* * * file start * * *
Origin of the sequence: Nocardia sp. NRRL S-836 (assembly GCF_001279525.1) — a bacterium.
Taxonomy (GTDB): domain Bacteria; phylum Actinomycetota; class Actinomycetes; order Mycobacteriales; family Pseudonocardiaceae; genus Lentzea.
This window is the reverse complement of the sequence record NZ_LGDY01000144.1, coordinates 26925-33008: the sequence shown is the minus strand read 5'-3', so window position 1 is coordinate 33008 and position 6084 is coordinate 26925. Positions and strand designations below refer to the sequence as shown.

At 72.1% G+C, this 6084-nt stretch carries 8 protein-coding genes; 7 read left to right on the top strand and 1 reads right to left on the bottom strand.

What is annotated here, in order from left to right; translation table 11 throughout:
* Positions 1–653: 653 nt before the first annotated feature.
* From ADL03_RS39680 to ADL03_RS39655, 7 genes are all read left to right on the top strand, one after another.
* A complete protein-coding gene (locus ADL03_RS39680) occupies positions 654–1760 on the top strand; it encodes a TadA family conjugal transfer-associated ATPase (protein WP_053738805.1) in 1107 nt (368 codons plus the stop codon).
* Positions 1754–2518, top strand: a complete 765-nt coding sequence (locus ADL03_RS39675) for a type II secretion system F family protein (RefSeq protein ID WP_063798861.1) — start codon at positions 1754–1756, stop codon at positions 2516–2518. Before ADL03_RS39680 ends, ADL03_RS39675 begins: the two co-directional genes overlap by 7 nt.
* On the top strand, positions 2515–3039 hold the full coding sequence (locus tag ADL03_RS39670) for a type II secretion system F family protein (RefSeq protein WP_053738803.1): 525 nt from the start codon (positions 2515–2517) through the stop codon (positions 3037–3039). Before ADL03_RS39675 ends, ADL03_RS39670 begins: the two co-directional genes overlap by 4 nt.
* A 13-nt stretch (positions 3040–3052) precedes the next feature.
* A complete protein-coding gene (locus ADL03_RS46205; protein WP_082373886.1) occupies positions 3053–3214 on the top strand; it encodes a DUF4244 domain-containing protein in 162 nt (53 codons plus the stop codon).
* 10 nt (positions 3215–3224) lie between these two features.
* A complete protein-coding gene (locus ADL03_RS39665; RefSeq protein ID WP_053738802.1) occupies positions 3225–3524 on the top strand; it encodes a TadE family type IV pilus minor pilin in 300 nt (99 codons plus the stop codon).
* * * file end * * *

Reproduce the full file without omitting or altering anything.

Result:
Origin of the sequence: Nocardia sp. NRRL S-836 (assembly GCF_001279525.1) — a bacterium.
Taxonomy (GTDB): domain Bacteria; phylum Actinomycetota; class Actinomycetes; order Mycobacteriales; family Pseudonocardiaceae; genus Lentzea.
This window is the reverse complement of the sequence record NZ_LGDY01000144.1, coordinates 26925-33008: the sequence shown is the minus strand read 5'-3', so window position 1 is coordinate 33008 and position 6084 is coordinate 26925. Positions and strand designations below refer to the sequence as shown.

At 72.1% G+C, this 6084-nt stretch carries 8 protein-coding genes; 7 read left to right on the top strand and 1 reads right to left on the bottom strand.

What is annotated here, in order from left to right; translation table 11 throughout:
* Positions 1–653: 653 nt before the first annotated feature.
* From ADL03_RS39680 to ADL03_RS39655, 7 genes are all read left to right on the top strand, one after another.
* A complete protein-coding gene (locus ADL03_RS39680) occupies positions 654–1760 on the top strand; it encodes a TadA family conjugal transfer-associated ATPase (protein WP_053738805.1) in 1107 nt (368 codons plus the stop codon).
* Positions 1754–2518, top strand: a complete 765-nt coding sequence (locus ADL03_RS39675) for a type II secretion system F family protein (RefSeq protein ID WP_063798861.1) — start codon at positions 1754–1756, stop codon at positions 2516–2518. Before ADL03_RS39680 ends, ADL03_RS39675 begins: the two co-directional genes overlap by 7 nt.
* On the top strand, positions 2515–3039 hold the full coding sequence (locus tag ADL03_RS39670) for a type II secretion system F family protein (RefSeq protein WP_053738803.1): 525 nt from the start codon (positions 2515–2517) through the stop codon (positions 3037–3039). Before ADL03_RS39675 ends, ADL03_RS39670 begins: the two co-directional genes overlap by 4 nt.
* A 13-nt stretch (positions 3040–3052) precedes the next feature.
* A complete protein-coding gene (locus ADL03_RS46205; protein WP_082373886.1) occupies positions 3053–3214 on the top strand; it encodes a DUF4244 domain-containing protein in 162 nt (53 codons plus the stop codon).
* 10 nt (positions 3215–3224) lie between these two features.
* A complete protein-coding gene (locus ADL03_RS39665; RefSeq protein ID WP_053738802.1) occupies positions 3225–3524 on the top strand; it encodes a TadE family type IV pilus minor pilin in 300 nt (99 codons plus the stop codon).